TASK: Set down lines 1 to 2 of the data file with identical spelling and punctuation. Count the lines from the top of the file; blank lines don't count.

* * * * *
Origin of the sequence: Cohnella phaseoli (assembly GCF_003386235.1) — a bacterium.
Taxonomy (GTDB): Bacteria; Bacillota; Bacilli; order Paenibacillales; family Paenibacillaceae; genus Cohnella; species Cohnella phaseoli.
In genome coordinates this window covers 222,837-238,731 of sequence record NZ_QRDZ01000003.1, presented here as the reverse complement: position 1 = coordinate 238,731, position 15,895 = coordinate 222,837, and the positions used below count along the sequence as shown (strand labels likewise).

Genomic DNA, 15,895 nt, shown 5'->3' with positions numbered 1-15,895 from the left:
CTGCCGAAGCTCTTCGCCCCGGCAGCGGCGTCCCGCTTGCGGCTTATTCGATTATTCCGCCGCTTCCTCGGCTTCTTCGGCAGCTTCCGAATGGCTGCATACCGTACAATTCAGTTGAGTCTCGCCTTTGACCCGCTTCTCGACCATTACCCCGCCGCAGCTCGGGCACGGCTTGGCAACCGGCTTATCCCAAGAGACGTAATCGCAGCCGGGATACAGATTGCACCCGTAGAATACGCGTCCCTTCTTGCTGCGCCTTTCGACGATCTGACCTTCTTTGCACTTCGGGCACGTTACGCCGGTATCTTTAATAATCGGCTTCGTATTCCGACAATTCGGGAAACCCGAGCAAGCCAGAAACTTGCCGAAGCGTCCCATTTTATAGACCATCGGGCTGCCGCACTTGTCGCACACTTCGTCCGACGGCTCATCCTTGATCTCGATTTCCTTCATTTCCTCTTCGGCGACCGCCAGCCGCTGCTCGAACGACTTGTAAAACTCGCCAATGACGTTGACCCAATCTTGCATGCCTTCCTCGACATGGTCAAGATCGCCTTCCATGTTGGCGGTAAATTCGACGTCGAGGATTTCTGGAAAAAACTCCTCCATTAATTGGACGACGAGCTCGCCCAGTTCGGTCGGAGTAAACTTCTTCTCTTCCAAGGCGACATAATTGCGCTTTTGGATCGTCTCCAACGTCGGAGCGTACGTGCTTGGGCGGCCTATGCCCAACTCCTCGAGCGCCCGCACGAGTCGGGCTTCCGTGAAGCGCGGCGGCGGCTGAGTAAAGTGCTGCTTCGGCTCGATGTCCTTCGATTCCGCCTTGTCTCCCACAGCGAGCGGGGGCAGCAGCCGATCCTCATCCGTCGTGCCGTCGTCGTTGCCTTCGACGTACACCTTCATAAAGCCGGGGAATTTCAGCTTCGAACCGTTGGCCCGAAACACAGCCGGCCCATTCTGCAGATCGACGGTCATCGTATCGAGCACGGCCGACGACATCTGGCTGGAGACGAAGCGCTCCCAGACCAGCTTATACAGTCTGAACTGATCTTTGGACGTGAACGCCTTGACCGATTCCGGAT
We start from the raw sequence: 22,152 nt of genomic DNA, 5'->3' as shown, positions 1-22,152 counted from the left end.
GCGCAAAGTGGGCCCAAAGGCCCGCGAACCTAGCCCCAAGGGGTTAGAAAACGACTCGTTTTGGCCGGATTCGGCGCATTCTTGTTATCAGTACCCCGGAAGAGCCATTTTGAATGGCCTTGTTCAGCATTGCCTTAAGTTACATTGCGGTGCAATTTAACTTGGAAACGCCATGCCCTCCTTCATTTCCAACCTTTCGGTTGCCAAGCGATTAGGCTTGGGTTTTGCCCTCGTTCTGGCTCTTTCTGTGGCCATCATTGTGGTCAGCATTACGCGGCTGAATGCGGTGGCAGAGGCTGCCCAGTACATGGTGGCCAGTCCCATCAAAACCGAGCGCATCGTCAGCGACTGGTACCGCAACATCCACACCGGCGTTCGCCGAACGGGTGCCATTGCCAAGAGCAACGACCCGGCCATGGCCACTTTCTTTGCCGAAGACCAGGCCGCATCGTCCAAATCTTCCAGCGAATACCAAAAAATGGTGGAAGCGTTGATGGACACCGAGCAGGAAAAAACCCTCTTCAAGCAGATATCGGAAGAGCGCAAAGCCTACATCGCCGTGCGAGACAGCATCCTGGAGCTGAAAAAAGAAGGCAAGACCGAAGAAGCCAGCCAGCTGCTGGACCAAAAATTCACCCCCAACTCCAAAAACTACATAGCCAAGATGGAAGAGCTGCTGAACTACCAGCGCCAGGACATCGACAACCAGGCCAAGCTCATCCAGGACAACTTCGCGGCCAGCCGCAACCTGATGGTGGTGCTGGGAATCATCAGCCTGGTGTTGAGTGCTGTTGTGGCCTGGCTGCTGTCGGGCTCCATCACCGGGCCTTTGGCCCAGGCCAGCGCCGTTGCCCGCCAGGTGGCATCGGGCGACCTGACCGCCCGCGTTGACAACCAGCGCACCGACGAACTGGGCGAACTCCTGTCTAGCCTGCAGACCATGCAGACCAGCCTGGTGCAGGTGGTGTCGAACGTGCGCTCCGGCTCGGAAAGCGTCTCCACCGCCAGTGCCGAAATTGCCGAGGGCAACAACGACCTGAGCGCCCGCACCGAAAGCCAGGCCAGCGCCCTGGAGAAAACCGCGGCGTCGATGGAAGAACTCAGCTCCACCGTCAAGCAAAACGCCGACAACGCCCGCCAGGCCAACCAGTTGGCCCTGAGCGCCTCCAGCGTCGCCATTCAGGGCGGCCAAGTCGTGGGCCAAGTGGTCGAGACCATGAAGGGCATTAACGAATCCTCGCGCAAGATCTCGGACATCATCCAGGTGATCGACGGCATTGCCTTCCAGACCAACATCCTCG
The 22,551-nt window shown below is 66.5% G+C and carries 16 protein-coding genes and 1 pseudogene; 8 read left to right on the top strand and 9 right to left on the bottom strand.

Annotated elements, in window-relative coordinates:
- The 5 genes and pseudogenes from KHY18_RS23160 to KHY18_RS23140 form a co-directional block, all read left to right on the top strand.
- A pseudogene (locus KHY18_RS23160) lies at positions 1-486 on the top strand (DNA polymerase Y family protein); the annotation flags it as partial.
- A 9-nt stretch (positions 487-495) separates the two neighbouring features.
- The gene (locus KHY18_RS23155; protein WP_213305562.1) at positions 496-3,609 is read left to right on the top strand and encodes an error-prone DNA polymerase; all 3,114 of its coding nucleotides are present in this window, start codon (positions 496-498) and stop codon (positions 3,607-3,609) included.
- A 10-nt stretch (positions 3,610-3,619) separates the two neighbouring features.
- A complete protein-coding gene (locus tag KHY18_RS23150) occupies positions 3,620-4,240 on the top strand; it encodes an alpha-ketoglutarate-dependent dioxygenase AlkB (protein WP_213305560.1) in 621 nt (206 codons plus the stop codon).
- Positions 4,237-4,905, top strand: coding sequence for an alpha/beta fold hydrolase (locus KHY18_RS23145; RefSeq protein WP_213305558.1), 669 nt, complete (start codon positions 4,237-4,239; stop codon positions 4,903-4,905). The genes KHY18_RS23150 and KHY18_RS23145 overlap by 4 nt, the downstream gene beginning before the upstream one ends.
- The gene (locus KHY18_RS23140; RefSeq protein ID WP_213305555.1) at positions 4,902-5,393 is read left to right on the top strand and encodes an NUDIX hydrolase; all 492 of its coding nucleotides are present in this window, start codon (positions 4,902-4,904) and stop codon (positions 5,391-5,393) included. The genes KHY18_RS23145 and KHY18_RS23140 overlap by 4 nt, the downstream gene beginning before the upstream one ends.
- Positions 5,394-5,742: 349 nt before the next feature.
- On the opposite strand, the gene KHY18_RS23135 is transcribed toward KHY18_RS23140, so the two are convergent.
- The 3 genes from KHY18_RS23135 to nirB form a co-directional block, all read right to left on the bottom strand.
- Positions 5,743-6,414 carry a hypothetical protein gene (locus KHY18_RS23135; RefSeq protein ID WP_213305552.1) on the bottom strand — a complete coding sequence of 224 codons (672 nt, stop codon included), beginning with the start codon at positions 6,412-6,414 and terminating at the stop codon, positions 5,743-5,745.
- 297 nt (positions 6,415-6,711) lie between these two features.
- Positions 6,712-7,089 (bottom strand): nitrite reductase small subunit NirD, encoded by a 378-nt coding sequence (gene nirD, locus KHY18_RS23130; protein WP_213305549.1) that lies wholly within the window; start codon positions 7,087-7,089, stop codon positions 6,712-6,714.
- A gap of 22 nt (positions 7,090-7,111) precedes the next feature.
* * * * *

Origin of the sequence: Cohnella phaseoli (assembly GCF_003386235.1) — a bacterium.
Taxonomy (GTDB): Bacteria; Bacillota; Bacilli; order Paenibacillales; family Paenibacillaceae; genus Cohnella; species Cohnella phaseoli.